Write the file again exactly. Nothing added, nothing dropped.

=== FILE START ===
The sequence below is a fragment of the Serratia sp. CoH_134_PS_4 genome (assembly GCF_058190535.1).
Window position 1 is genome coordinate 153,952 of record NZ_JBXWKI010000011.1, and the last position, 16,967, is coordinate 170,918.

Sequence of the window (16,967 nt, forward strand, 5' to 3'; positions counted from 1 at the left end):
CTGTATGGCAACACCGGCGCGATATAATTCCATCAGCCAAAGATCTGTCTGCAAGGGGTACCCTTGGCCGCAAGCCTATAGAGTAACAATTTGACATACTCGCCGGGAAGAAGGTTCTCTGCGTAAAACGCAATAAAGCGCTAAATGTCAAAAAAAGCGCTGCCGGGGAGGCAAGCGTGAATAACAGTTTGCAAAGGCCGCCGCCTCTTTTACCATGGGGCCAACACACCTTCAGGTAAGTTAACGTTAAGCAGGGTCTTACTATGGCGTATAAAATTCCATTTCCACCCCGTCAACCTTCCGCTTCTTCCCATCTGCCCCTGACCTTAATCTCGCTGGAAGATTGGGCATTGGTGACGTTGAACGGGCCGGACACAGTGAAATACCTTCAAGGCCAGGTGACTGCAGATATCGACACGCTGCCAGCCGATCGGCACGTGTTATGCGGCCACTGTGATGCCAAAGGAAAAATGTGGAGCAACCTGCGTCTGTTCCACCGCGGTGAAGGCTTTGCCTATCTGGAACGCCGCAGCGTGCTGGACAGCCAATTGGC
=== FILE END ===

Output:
The sequence below is a fragment of the Serratia sp. CoH_134_PS_4 genome (assembly GCF_058190535.1).
Window position 1 is genome coordinate 153,952 of record NZ_JBXWKI010000011.1, and the last position, 16,967, is coordinate 170,918.

Sequence of the window (16,967 nt, forward strand, 5' to 3'; positions counted from 1 at the left end):
CTGTATGGCAACACCGGCGCGATATAATTCCATCAGCCAAAGATCTGTCTGCAAGGGGTACCCTTGGCCGCAAGCCTATAGAGTAACAATTTGACATACTCGCCGGGAAGAAGGTTCTCTGCGTAAAACGCAATAAAGCGCTAAATGTCAAAAAAAGCGCTGCCGGGGAGGCAAGCGTGAATAACAGTTTGCAAAGGCCGCCGCCTCTTTTACCATGGGGCCAACACACCTTCAGGTAAGTTAACGTTAAGCAGGGTCTTACTATGGCGTATAAAATTCCATTTCCACCCCGTCAACCTTCCGCTTCTTCCCATCTGCCCCTGACCTTAATCTCGCTGGAAGATTGGGCATTGGTGACGTTGAACGGGCCGGACACAGTGAAATACCTTCAAGGCCAGGTGACTGCAGATATCGACACGCTGCCAGCCGATCGGCACGTGTTATGCGGCCACTGTGATGCCAAAGGAAAAATGTGGAGCAACCTGCGTCTGTTCCACCGCGGTGAAGGCTTTGCCTATCTGGAACGCCGCAGCGTGCTGGACAGCCAATTGGC